Purpose of review: Unlike other major diseases, mortality for chronic obstructive pulmonary disease (COPD) continues to increase. In recent years, COPD has evolved to increasingly affect women, minorities, and individuals from low socioeconomic groups. In women and African-Americans, evidence exists supporting the earlier development of COPD after less lifetime smoking. This review highlights new information on racial and sex differences in COPD.
Recent findings: Sex and related hormonal changes affect T-cell phenotypes, immunity, and smoking-related metabolism of toxic intermediate metabolites. Alterations in the bronchoalveolar lavage proteome of women, but not of men, have allowed the differentiation of healthy female smokers from smokers with COPD. Sex significantly influences levels of inflammatory cytokines and correlates with different clinical and physiological parameters in female COPD patients. African-Americans with COPD are younger, smoke less, are more likely to currently smoke, and have worse health-related quality of life (QOL). African-Americans are more likely to report hospitalized exacerbations that impact QOL. African-Americans with COPD and asthma are nearly four times more likely to experience exacerbations.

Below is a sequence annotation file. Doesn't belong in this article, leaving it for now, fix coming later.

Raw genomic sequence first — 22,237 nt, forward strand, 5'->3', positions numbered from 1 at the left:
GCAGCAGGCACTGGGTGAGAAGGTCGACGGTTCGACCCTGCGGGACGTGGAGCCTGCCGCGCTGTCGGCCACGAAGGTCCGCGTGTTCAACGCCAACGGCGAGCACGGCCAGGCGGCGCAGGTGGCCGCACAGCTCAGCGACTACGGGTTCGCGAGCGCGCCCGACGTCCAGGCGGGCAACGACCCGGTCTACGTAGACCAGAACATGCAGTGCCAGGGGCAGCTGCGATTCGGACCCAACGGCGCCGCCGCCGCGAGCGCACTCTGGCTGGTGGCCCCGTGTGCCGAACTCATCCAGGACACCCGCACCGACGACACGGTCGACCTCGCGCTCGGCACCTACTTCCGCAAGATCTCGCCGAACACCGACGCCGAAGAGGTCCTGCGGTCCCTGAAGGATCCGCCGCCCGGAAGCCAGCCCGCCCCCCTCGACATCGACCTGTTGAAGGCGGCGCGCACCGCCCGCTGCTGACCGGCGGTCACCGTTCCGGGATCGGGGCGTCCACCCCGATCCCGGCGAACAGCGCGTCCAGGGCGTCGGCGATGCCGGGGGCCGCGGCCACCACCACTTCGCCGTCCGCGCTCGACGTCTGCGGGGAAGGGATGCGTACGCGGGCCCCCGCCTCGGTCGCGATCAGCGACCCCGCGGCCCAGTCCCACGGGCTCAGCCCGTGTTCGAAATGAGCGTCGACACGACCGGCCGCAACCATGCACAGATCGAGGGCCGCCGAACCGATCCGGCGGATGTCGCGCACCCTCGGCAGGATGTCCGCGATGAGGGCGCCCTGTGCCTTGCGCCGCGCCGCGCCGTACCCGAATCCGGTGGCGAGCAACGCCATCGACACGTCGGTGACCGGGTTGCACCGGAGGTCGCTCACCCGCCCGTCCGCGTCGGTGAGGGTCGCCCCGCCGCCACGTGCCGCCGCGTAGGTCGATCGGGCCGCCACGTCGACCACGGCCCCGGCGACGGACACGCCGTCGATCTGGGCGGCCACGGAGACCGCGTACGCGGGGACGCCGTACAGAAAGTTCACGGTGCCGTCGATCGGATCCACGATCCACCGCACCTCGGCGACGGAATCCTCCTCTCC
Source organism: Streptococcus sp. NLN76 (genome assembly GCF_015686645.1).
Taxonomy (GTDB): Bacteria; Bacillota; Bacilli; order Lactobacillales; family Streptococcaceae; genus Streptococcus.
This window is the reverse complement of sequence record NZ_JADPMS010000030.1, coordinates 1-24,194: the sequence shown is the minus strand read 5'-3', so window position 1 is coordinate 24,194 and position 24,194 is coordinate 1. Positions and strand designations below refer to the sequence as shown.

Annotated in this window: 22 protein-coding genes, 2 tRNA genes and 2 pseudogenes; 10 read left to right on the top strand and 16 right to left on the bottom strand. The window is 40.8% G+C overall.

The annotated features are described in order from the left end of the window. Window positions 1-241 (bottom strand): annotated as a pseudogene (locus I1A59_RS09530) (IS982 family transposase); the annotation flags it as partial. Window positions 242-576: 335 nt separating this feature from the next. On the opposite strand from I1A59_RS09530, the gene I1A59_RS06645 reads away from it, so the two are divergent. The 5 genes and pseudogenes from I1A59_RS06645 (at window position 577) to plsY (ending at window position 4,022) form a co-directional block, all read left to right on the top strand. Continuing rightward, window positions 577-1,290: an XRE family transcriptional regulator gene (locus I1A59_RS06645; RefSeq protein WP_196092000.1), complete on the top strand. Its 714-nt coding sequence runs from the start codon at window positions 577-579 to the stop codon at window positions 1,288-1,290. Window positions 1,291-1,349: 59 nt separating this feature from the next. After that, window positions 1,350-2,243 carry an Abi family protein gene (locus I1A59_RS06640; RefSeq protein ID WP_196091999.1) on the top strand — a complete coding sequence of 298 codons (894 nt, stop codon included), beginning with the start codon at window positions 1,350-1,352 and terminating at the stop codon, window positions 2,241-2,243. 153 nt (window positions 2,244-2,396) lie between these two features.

Summary: There are sex-specific and race-related differences in the manifestation of COPD. These differences warrant further physiologic, biologic, and genetic investigations.